Dancing in the Rain
12 November 2013
‘The Digital Revolution.’ We talk about it as if it’s happened, as if we’re close to finding a period of calm at last: but even in a period of exponential change such as we live in now, why should we imagine we have seen more than just the start?
The Industrial Revolution lasted for 50 years, even by the most conservative of estimates: most economic historians see the term covering a longer period – and that is without considering the Second Industrial Revolution later in the 19th century.
Even the Agrarian Revolution seemed at the time like the end of the world as they knew it – but by comparison with the Industrial Revolution it was, well, chicken feed. What we’ve seen so far is just Cookie crumbs of what will be seen by future historians as The Digital Revolution. It has the potential not just to change the way we think about commerce but also about currencies, a political system dating back a thousand years, and even the concept of sovereignty.
It is very hard for most of us to recognise the need for change until it is bludgeoned into us, preferring to keep the status quo than risk everything through leaping into the unknown. Being a Luddite is not an unnatural tendency.
The survival of the fittest
Whether we see the implications of this impending change as a frightening prospect or an exciting opportunity, the business community cannot ignore it. ‘Life is not about waiting for the storms to pass, it’s about learning to dance in the rain’. For people in business that has never been more true.
The implications are dramatic. Arie de Geus in his prescient book, The Living Company, writes ‘There is a considerable difference between companies that stared blindly at threat and opportunities and those that reacted and changed.’ This was based upon a study he led for Shell of the world’s most successful companies in the 1980s.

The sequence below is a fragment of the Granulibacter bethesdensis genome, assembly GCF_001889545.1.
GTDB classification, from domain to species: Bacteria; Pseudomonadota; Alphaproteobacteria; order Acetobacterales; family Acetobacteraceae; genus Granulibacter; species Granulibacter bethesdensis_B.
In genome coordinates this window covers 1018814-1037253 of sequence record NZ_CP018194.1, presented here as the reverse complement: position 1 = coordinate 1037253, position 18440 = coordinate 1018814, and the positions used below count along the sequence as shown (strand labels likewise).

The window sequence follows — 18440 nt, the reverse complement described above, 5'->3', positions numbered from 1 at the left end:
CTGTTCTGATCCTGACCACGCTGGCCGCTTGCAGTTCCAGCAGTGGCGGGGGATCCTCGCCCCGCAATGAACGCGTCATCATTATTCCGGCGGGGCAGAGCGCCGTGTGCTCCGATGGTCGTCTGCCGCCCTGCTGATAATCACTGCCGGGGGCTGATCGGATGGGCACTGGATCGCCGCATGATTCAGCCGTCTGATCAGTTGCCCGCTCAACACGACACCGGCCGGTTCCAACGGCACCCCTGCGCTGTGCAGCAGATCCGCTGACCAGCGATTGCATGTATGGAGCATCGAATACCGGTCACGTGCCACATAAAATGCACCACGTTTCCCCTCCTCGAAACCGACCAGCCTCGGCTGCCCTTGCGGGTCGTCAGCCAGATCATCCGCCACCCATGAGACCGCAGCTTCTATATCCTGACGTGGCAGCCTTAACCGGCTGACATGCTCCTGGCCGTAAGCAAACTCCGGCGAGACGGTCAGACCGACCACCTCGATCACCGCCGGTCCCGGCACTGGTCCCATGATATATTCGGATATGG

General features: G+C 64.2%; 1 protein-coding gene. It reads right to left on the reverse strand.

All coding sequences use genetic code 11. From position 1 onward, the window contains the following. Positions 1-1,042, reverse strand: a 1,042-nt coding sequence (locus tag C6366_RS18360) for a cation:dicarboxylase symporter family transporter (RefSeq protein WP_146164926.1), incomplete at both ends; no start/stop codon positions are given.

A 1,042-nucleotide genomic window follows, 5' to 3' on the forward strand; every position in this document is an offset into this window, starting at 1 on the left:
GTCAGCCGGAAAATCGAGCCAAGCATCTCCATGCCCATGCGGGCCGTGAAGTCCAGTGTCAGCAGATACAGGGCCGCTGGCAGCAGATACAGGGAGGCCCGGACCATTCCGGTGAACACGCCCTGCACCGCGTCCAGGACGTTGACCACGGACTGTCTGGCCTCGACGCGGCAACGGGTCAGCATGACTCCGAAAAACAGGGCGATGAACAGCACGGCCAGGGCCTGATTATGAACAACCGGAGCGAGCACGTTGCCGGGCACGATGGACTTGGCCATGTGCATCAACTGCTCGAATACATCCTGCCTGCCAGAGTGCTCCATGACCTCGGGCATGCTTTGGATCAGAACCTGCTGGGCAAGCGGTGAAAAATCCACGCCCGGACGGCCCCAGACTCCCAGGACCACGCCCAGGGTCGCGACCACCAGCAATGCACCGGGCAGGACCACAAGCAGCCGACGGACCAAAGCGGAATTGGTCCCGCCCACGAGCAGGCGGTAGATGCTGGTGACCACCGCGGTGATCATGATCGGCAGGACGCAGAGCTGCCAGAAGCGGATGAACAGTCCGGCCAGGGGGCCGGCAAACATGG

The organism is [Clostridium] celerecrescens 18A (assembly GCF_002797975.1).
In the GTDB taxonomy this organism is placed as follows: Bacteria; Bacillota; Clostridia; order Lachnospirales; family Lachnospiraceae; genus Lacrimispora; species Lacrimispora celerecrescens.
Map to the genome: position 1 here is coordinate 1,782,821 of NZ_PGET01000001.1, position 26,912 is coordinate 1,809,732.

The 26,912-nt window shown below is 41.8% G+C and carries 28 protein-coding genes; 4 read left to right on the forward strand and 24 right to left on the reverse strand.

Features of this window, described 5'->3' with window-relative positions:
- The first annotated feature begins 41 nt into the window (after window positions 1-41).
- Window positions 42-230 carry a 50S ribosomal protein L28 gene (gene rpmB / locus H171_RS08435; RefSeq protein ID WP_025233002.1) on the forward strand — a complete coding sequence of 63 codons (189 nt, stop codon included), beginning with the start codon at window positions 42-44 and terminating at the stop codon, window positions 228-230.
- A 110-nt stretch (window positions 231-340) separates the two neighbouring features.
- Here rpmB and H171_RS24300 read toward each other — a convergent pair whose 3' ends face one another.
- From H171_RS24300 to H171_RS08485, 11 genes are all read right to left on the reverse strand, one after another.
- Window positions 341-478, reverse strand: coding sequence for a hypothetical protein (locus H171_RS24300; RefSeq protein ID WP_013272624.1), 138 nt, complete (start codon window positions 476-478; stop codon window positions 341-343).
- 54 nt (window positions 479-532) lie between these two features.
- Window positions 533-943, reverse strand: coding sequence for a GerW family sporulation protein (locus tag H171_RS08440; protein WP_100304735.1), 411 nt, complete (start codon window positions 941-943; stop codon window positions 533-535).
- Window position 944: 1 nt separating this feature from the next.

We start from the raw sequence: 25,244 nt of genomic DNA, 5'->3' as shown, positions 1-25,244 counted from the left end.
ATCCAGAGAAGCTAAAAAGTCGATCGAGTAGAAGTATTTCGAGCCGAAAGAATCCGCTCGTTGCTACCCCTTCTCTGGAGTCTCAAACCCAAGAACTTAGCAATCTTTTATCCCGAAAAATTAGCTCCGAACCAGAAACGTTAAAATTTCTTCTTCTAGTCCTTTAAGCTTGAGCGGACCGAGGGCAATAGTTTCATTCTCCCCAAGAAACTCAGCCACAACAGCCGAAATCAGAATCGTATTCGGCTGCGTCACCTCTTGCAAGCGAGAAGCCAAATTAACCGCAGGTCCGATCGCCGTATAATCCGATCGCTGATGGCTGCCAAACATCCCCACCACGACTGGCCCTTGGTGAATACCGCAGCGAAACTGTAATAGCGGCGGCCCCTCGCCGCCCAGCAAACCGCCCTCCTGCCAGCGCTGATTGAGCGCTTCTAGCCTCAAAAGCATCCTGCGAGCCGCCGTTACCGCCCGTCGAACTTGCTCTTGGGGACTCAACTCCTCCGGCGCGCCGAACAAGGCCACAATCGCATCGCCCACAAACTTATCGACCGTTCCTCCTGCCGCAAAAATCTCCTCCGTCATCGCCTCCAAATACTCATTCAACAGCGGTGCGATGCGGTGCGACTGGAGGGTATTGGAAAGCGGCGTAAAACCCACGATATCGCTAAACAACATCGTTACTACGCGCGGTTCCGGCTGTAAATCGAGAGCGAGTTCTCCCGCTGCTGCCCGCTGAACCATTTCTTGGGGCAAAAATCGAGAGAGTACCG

Central to his argument is that successful businesses are not machines but living organisms that feel, think, adapt and learn. Like people, ‘the living company exists primarily…to fulfil its potential and to become as great as it can be.’
This evolution is more essential than ever for businesses that want to thrive. It’s easy to be a flash in the pan, making good money along the way but disappearing as fast as you rose – invent an App or a social network for example – but even established companies like Samsung and Apple now have to adapt faster than ever to survive. See Nokia for evidence of what happens if you don’t. Or Motorola, HMV, Woolworths, Austin, Morris…
Ambition at the heart of growth
Much of de Geus’s book is about cohesion around a vision. Not the financial roadmap, the path to growth, but ‘what this company stands for’. This is what allows it to adapt, survive and thrive.
If we try to plot our growth in too much detail, we will derail ourselves because we cannot know the future: we need to just hone our senses to help us to achieve our dreams. Human nature is such that even when we know something to be likely, we are still reluctant to act on the information. ‘The future cannot be predicted. But even if it could, we would not dare act upon the prediction.’
So despite the human desire for certainty, it is futile trying to find it: instead we need cohesion around ‘what this company stands for’ and we need to be open to change: feeling our way, listening to what is happening, and adapting accordingly.